Teams are key to solving the American health care crisis

Solving the American health care system crisis is among the most complex and important challenges facing this generation. Is it possible to provide high quality care with better access at a more affordable cost? Is this problem solvable or simply to complicated?  Though that answer is not yet clear, what is increasingly apparent is that a new type leadership is needed if there is any hope in achieving this goal.

Professor Amy Edmondson of Harvard Business school has crafted a practical evidenced based book on how leaders and organizations must approach the increasing complexity of problems they face. Unlike the mindset of execution, which was successful in the past, Professor Edmondson demonstrates that in an increasingly competitive global economy a different approach is needed.

Organizations must learn by teaming.

It is a must read for physician leaders or other leaders in health care.

She provides leaders a clear understanding of how individual and organizational psychology, the reality of hierarchical status, cultural differences, and distance can and do separate team members which can prevent successful teaming. Leaders can close these gaps by understanding the existence of these obstacles and by adapting their leadership style to support and facilitate teaming successfully. She demonstrates the challenges as well as the solutions where teaming has gone well and not so well (the “impossible” rescue of miners in Chile and space shuttle Columbia tragedy) with numerous case studies and insights.

Professor Edmondson also notes that leaders must also thoughtfully identify where the challenges they face fit on the Process Knowledge Spectrum (routine, complex, or innovation). Routine operations could be a car manufacturing plant where outcomes and certainty are known. At the other extreme, innovation operations, like an academic research lab, the outcomes and certainty are quite unknown. Hospitals are considered complex operations. Although the teaming framework applies in each of these three cases, the leader’s specific behaviors and actions change. Having excellent outcomes and teaming necessitates matching the right approach to the correct operation.

Interestingly to maximize learning, conflict and failure are necessary for teaming to be successful. These can only occur if leaders create an environment of psychological safety. Learning thoughtfully from these failures and framing them as essential for continuous improvement and innovation is key for organizations to benefit from teaming.

Most importantly, the learning never stops.

Professor Edmondson provides many examples from health care as she has “spent an inordinate amount of time studying people in hospitals.” In one example, she notes how two of four cardiovascular surgical teams studied successfully implemented Minimally Invasive Cardiac Surgery (MICS) because of how the leader framed the challenge. It was a shared learning experience. The other two teams failed because they focused on the individual surgeon rather than on the team. For doctors, being able to ask others for help is culturally difficult and yet vitally important given the increasingly complexity of hospitals and medical knowledge. She notes that the “single most powerful factor explaining success” among the the four teams was how the leader framed the challenge.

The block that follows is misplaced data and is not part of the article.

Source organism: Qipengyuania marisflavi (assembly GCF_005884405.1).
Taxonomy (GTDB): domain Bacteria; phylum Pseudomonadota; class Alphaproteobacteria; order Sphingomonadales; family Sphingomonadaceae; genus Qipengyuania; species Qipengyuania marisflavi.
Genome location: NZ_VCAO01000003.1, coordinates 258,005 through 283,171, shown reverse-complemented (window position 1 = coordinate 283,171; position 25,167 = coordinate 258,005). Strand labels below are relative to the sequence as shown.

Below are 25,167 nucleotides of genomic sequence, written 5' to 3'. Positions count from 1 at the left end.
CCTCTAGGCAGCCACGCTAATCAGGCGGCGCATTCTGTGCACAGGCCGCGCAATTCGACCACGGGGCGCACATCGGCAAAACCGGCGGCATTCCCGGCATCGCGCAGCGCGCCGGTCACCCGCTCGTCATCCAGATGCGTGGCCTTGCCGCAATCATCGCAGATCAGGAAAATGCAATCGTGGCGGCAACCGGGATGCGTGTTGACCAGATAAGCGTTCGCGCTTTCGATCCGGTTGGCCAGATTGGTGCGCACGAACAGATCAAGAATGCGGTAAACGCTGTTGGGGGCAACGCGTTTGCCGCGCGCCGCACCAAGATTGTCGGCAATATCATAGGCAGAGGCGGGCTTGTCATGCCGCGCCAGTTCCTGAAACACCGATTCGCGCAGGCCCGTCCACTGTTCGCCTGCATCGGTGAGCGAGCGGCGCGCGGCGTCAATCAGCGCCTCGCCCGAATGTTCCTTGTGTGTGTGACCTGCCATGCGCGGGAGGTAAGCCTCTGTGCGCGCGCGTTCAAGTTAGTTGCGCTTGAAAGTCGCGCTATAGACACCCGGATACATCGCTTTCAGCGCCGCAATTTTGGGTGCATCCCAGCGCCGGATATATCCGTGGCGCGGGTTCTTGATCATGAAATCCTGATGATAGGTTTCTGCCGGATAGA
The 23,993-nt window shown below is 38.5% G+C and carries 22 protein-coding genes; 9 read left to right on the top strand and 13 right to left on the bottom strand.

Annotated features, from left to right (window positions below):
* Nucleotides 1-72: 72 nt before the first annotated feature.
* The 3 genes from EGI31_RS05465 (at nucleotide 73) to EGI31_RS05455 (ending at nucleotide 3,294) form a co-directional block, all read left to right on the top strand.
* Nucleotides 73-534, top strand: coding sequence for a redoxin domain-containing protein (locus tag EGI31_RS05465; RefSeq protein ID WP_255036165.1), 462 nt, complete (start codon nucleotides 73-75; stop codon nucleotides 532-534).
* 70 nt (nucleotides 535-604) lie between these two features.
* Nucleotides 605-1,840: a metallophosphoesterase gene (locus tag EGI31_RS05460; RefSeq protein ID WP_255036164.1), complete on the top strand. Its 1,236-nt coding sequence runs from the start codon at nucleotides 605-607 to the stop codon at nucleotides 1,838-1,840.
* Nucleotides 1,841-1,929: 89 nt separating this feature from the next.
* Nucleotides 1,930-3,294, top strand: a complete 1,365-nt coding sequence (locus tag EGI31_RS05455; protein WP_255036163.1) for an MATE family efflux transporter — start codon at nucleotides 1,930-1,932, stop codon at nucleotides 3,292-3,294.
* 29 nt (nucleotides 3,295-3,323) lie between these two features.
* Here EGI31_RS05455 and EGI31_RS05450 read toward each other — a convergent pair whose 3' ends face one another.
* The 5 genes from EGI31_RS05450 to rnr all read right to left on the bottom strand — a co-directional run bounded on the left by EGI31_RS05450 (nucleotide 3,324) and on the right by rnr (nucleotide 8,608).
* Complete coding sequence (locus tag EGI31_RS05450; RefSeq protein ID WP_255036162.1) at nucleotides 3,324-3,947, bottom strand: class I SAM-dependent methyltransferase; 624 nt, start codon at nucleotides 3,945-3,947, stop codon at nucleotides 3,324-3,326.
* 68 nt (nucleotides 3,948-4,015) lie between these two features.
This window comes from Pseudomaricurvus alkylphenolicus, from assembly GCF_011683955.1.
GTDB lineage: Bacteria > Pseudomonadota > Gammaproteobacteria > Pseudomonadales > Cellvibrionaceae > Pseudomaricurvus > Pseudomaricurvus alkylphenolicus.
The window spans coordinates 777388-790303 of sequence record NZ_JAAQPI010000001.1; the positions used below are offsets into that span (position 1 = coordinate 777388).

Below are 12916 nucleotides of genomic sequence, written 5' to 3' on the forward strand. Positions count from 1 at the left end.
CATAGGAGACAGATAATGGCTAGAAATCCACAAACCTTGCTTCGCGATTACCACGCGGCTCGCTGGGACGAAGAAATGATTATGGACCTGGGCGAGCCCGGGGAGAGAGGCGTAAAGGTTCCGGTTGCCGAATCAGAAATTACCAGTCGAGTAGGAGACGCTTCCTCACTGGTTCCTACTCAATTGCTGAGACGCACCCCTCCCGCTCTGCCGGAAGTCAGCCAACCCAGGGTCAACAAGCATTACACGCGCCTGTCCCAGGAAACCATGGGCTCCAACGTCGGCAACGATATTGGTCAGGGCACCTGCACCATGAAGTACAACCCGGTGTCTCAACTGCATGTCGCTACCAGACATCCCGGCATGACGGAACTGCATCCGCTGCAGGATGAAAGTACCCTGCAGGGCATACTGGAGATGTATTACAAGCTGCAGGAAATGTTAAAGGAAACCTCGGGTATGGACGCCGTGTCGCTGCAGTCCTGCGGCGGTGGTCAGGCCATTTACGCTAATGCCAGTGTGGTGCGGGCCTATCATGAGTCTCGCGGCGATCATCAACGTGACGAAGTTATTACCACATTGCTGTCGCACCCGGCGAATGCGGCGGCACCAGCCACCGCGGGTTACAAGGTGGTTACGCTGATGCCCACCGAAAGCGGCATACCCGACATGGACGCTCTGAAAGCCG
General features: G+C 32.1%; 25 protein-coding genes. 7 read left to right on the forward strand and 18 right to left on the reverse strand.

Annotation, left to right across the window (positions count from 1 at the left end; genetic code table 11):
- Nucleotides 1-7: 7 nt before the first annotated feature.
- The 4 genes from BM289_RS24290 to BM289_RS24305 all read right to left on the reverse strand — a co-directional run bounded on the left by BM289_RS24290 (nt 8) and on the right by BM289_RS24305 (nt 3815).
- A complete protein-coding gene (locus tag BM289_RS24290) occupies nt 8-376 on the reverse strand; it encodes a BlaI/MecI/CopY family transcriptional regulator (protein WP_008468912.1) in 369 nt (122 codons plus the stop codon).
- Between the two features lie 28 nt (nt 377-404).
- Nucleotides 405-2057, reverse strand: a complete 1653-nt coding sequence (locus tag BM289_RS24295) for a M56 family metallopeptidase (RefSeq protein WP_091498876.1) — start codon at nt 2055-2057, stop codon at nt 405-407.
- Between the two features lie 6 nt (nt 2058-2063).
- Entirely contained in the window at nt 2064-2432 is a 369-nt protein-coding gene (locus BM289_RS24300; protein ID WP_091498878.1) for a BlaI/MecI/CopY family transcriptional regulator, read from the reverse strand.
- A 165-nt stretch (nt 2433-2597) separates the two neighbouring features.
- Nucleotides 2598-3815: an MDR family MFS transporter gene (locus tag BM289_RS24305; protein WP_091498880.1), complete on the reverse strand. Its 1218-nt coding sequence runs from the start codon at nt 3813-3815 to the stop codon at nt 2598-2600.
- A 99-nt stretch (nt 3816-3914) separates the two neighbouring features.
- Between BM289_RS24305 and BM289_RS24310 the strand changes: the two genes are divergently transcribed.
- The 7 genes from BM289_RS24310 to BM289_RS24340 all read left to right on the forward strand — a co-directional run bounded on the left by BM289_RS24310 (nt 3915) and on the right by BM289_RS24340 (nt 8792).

She notes that for 23 hospital ICU improvement teams, those most successful in changing were those “who engaged in the interpersonal learning behaviors crucial to teaming.”

One of the three case studies is about leading teaming in a complex operations at Children’s Hospital. The goal of Julie Morath, the chief operating officer, was to harm no patients and achieve a 100 percent in patient safety. She engaged her staff to solve the problems. She eliminated the tendency of the medical culture to view and blame a medical error as the fault of the individual. Instead via “blameless reporting”, observers merely communicated what they saw and analysis followed. aBy creating a culture of psychological safety, the hospital learned from their “accident” and explored ways to improve the their care. As a result, the hospital became nationally recognized as a leader in patient safety.

“For over a century, we’ve focused too much on relentless execution and depended too much on fear to get things done. That era is over … human and organizational obstacles to teaming and learning can be overcome … Few of today’s most pressing social problems can be solved within the four walls of any organization, no matter how enlightened or extraordinary … Generating ideas to solve problems is the currency of the future; teaming is the way to develop, implement, and improve those ideas.”

Although at times, the conclusions from her twenty years of research and observation seem counterintuitive, her findings and stories woven into a actionable framework and structure makes Teaming–How Organizations Learn, Innovate, and Compete in the Knowledge Economy compelling. It is destined to be a classic reference for leaders today and in the foreseeable future as they lead their colleagues and organizations into confronting and solving increasingly complex problems and challenges.